Wednesday, May 18, 2011

"Blogumentary" by Minnesota's Chuck Olsen, describes the web world before "modern" social media

I had seen an early version of “Blogumentary” by Chuck Olsen, at the Bryant Lake Bowl (site) in Minneapolis, in August 2003,  the day before I started my move back to Minneapolis.

He starts out by saying “I am the media.”

He started his blog in September, 2002.

The film mentions the Diary of Samuel Pepys in 1660 as maybe the first virtual blog (site). 

Rebecca Blood appears early to describe early bloggers.  Push Button publishing started Blogger as far back as 1999.

An early blogger followed the aftermath of Sept. 11, 2001 with his “buzzmachine.”

The film says that Trent Lott was the Internet’s first “scalp”.  It explores the bottom-up pressure on the mainstream media, which the film sees as largely controlled by liberals and the Left. It became clear early on that blogs could become an effective tool for communicating dissent before there was traditional solidarity. 

But Rebecca Blood makes the comment that there is a big difference between personal blogs and formal journalism, in terms of the expectations of objectivity and in the idea that a blog should express the “bias” of the blogger.

The film is a featured video on YouTube, link here, and runs 65 minutes.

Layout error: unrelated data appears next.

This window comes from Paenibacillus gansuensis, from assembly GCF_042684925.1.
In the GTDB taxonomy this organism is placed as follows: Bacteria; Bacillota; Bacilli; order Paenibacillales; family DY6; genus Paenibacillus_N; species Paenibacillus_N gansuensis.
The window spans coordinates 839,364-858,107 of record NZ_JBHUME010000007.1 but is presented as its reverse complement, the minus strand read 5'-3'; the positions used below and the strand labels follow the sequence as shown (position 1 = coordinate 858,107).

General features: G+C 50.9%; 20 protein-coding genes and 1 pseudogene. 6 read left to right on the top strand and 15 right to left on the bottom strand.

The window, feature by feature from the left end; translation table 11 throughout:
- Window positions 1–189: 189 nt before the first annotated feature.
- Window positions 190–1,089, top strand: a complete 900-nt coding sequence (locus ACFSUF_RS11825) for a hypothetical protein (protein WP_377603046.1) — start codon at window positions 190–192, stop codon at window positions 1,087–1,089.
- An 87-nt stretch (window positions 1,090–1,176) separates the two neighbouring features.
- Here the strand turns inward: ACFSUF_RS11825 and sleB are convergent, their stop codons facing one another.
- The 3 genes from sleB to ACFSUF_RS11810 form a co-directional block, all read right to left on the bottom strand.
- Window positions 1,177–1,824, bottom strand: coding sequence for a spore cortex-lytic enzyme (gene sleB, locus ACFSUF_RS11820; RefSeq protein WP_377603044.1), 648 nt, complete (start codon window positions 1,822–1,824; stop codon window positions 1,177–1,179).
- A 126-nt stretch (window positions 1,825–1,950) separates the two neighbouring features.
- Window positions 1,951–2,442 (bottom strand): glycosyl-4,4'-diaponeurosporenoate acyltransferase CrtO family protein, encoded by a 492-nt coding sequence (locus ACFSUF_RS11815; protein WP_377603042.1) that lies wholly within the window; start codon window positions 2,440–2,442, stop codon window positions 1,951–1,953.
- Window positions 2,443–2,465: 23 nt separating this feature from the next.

At the partial showing in Minneapolis, the director did talk about how some bloggers had been fired. At the time, Heather Armstrong was just getting started with her famous mommy blog after being “dooced”.   
The film says that 56% of bloggers are women.

There’s a little sleuth story at the end that reminds one of “Catfish”, a supposed female blogger tracked down who turns out to be a man.

Of course, the significance of the blogging environment became a more subtle topic after social media exploded, first Myspace and then Facebook, which practically rules the world today. 

See also the “BillBoushka” blog June 21, 2008.

Chuck’s site on Blogger is here.

The site for the film (no embed offered) is here.

The "Blogumentary.org" site now seems to be a Japanese site. 


No comments: